13. Les Nunamaker died in Nebraska in 1938.

Nunamaker’s grave from Find a Grave

Fran the Fan

September 11, 2017

Three Rivers–home of Fran’s team

Fran the Fan was the antithesis of Baseball Barb (see just below). She was quiet, brunette, slim, short, almost never raised her voice, and would never, ever, never, ever throw a glass of beer at the bar. Among other things she’d remind you it was a waste of both beer and money. One of the running gags was that Fran would end up a banker and Barb a cocktail waitress.

She was, like Barb, married to one of the guys. In their case Mike, her husband, was the loud one and the one you always knew what he thought about anything. They were regulars at Barb’s Booth and the idea the table was named for Barb rather than Fran explains as much about the difference between them as anything I can write.

She was a stats geek (we didn’t call them that back then) who could tell you what newcomer Johnny Bench hit in July as well as what Bob Gibson had done during the 1964 World Series. She kept it all in her head and didn’t consult a book or anything. We later found out from Mike that she kept notes at home and would look them over before heading off to the NCO Club to join us for the game of the week. Still, remembering the things she did was impressive enough without the Cliff Notes.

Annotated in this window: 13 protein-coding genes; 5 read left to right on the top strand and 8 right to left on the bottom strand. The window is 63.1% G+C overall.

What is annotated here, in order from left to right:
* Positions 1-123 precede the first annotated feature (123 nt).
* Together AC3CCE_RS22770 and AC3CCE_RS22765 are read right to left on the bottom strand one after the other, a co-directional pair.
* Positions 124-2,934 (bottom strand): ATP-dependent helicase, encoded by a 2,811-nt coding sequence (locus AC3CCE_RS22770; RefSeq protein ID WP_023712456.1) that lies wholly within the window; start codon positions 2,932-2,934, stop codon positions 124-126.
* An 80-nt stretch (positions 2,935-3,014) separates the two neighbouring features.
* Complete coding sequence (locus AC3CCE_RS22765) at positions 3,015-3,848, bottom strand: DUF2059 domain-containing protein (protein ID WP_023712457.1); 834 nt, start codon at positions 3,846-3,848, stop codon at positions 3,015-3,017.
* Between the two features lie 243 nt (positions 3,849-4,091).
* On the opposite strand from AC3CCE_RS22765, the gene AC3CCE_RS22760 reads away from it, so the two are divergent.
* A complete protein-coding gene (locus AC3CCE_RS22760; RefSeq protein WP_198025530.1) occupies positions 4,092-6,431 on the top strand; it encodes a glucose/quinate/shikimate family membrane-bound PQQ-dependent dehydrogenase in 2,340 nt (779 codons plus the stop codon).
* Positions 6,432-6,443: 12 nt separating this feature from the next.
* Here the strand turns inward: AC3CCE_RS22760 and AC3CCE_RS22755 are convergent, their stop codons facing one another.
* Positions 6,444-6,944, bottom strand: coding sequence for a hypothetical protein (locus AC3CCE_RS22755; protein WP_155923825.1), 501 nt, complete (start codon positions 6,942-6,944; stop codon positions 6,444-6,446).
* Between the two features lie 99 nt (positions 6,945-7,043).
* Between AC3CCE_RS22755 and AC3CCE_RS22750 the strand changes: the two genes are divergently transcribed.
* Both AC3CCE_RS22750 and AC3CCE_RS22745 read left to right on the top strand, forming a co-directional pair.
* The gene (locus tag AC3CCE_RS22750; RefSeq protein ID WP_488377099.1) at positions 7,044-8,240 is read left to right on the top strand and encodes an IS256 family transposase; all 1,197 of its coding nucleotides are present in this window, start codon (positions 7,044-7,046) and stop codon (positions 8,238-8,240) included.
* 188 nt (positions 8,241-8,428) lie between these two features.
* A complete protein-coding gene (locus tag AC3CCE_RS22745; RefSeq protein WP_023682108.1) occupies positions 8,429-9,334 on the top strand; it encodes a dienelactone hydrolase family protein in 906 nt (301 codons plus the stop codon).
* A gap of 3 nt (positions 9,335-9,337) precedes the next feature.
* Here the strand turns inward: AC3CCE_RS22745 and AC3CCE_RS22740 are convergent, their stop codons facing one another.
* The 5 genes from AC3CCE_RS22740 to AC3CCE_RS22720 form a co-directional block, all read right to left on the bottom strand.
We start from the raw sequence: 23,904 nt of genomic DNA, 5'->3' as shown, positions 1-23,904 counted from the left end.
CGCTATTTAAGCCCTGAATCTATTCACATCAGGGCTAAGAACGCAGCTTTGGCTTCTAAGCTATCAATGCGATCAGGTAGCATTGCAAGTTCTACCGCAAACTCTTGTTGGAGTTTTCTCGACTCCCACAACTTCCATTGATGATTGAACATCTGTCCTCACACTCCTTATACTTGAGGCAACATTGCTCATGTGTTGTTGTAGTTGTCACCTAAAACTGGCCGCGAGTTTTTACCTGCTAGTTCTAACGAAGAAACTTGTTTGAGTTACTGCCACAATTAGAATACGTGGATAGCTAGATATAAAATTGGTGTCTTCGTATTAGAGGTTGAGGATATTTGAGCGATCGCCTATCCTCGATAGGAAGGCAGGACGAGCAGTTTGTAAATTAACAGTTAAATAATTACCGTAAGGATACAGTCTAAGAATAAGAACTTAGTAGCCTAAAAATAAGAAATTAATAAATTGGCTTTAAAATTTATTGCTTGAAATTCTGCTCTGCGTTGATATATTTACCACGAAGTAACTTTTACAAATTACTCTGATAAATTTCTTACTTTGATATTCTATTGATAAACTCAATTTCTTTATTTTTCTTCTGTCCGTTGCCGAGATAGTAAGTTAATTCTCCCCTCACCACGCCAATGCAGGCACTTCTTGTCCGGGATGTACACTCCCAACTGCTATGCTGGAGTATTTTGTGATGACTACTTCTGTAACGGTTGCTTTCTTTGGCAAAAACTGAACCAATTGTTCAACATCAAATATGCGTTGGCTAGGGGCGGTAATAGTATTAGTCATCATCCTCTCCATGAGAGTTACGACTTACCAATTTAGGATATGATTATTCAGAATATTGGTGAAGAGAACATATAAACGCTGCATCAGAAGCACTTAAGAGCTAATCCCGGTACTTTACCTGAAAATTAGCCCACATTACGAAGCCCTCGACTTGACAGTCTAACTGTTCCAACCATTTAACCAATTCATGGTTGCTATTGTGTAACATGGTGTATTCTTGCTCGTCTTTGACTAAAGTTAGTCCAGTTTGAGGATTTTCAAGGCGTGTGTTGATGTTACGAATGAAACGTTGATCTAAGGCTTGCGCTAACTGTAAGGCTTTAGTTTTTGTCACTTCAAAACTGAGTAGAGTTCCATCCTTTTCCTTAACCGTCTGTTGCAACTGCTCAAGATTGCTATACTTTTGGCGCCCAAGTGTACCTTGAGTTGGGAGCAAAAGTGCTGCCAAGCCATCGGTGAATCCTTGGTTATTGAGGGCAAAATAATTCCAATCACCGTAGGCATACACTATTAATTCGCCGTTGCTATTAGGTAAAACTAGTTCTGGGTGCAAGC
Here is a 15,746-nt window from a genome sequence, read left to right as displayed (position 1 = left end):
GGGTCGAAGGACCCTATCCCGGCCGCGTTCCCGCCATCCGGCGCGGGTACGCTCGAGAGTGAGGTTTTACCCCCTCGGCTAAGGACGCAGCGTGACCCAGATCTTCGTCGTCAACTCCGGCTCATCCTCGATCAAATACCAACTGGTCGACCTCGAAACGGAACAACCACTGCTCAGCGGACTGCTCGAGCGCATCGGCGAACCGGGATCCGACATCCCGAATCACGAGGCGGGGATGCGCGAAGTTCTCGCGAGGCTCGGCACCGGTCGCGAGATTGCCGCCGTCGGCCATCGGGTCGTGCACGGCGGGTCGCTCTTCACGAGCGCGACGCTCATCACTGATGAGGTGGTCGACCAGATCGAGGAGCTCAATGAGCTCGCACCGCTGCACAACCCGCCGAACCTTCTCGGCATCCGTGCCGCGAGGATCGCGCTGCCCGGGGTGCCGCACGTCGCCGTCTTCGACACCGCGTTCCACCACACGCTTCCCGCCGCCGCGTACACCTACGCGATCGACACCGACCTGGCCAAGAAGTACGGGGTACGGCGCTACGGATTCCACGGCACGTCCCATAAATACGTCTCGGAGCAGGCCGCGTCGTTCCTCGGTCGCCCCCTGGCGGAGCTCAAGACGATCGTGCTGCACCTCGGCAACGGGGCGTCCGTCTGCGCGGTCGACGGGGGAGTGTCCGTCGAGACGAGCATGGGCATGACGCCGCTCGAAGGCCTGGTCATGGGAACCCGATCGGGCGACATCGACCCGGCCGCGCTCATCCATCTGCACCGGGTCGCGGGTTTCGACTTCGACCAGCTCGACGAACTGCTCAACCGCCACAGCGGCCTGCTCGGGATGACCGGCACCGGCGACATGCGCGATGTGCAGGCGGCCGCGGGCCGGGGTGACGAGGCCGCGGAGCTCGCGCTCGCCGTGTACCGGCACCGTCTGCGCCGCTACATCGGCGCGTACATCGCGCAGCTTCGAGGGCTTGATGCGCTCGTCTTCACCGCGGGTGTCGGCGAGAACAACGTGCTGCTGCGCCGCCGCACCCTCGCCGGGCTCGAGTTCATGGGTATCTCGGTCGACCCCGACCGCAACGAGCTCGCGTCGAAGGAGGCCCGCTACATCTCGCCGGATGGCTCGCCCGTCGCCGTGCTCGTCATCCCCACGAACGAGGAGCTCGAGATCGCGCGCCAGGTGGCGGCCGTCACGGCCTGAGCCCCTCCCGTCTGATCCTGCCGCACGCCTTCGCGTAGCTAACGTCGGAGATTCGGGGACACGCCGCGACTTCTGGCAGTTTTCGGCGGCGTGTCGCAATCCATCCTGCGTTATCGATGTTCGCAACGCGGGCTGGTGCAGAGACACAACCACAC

In case of a running debate on anything baseball, Fran was the go-to person for the answer. Want to know Carl Hubbell’s ERA in 1936? Fran would have known. I don’t remember that actually ever coming up, but if it had I would have put money on her knowing.

As fate would have it, Fran was a Pirates fan. In 1970, the Pirates won the National League East title and squared off in the playoffs against Cincinnati. They showed the games on the same tape delay system they showed the American League games and Fran hung on every pitch. She died a little when the Reds won game one, even more when they won game two. Which brings this to game three.

Pittsburgh got a run in the first and Fran grabbed her beer and swallowed about half of it. Now we all loved Fran, but we also knew she wasn’t’ real good at holding her liquor. Of course when the Reds took the lead in the bottom of the first more beer went down Fran’s throat (BTW I had to look up the game to get the specifics on score and order of scores–I didn’t remember after all these years).